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July 14, 1999

Gabapentin for Painful Diabetic Neuropathy

JAMA. 1999;282(2):133-134. doi:10-1001/pubs.JAMA-ISSN-0098-7484-282-2-jbk0714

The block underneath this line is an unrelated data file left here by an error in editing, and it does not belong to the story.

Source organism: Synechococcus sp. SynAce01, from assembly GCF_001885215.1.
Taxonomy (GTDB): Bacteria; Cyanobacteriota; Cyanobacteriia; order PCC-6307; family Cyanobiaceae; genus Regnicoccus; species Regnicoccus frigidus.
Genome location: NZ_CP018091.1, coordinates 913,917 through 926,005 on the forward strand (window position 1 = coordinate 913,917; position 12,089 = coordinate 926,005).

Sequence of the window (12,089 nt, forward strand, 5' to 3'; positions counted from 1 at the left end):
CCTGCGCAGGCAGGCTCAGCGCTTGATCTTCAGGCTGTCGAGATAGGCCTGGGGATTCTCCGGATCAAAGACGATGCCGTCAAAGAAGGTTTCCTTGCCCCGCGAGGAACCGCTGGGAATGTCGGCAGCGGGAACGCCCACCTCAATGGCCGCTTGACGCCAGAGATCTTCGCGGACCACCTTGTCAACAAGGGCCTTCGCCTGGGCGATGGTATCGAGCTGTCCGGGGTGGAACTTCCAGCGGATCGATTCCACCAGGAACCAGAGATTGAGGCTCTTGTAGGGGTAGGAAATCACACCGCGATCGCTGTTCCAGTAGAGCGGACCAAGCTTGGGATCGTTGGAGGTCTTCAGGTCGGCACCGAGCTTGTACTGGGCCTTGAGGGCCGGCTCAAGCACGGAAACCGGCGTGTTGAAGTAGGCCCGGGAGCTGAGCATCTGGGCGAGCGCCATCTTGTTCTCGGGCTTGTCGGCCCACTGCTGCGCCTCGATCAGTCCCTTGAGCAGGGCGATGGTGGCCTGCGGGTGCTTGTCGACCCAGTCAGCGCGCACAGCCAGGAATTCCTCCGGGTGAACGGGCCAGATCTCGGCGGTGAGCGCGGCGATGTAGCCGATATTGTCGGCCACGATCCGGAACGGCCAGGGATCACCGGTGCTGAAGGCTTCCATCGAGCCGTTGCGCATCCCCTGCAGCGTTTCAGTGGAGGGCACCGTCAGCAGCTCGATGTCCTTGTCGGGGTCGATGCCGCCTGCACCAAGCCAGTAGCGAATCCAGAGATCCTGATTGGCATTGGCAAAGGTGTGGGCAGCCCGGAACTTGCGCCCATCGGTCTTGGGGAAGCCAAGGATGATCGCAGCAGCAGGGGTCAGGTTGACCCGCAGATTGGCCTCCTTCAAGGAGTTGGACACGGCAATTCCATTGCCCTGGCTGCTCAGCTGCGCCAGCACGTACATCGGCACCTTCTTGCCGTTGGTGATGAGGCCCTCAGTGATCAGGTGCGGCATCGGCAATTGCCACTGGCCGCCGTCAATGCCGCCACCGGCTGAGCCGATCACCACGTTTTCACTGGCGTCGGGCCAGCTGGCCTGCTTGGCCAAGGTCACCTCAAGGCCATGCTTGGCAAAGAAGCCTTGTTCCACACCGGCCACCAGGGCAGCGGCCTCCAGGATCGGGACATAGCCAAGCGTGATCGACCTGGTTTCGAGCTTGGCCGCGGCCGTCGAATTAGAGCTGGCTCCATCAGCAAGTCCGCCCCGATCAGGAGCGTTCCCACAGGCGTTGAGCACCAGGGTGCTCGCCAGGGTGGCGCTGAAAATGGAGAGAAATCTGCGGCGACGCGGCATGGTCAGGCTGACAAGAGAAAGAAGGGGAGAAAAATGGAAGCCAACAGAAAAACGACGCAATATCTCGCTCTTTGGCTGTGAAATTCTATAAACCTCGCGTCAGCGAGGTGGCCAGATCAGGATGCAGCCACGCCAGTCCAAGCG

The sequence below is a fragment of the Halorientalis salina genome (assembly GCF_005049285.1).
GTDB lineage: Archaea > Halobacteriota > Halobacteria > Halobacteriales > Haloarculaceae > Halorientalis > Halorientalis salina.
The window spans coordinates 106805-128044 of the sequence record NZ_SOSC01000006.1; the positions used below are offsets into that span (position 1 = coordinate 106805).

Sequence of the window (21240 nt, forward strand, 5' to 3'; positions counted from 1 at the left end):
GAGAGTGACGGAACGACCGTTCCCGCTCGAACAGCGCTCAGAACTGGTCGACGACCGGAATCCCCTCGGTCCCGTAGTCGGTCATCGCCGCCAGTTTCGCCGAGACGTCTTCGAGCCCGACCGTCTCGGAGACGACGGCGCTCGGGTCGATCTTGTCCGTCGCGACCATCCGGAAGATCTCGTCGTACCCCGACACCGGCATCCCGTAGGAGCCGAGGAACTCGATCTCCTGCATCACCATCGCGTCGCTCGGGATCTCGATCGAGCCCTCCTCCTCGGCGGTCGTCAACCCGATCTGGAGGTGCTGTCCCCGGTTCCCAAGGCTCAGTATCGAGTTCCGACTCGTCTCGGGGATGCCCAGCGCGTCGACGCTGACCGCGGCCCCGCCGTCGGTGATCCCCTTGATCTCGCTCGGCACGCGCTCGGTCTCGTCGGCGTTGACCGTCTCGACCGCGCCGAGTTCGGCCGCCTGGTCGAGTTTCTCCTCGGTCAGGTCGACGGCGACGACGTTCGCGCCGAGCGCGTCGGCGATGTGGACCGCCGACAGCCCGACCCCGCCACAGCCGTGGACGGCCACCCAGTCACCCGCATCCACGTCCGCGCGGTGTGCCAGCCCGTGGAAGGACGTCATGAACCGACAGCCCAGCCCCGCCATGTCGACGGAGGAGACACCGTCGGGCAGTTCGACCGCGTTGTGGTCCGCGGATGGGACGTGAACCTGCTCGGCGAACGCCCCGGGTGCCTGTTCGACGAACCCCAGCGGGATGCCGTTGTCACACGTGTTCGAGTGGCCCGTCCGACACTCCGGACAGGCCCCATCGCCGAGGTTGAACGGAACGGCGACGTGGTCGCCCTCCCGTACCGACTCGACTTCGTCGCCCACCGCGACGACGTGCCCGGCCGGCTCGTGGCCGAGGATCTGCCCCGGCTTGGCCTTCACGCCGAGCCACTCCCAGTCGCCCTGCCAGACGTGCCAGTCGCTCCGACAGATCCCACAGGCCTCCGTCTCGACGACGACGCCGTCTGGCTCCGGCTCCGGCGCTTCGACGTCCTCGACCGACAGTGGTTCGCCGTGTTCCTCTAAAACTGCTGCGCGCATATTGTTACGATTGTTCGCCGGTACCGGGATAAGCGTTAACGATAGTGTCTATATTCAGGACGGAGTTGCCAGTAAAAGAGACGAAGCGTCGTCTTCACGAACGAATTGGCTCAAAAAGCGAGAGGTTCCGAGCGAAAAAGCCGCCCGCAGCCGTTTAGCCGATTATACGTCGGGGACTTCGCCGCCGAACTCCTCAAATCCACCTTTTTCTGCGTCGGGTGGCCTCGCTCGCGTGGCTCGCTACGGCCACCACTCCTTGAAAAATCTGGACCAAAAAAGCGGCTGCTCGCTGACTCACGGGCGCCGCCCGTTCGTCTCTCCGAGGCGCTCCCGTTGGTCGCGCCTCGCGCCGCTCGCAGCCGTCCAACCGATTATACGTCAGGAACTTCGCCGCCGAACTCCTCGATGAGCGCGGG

To the Editor: I was dismayed by the placebo-controlled design of the study by Dr Backonja and colleagues1 that examined the effectiveness of gabapentin in patients with diabetic neuropathy. As the authors clearly state, the use of tricyclic antidepressants is well established and effective for the treatment of painful diabetic neuropathy. The use of a placebo control for a condition for which there is an effective treatment, even for the short duration of this trial, is in my opinion unethical. Furthermore, a comparison of outcomes using a new treatment with an established treatment is of considerably more clinical importance than comparison with a placebo. Although tricyclic antidepressants may have adverse effects that limit their tolerability for some patients, dizziness, somnolence, and confusion were common adverse effects with gabapentin. The considerable cost differences between gabapentin and tricyclic antidepressants make a direct comparison of these treatments of paramount interest. The cost of a 30-day supply of a 900-mg/d dose of gabapentin, which is one fourth of the maximum dose titration in this study, is $93.2 In comparison, the cost of a 30-day supply of generic formulations of amitriptyline and nortriptyline is $3 and $12, respectively.3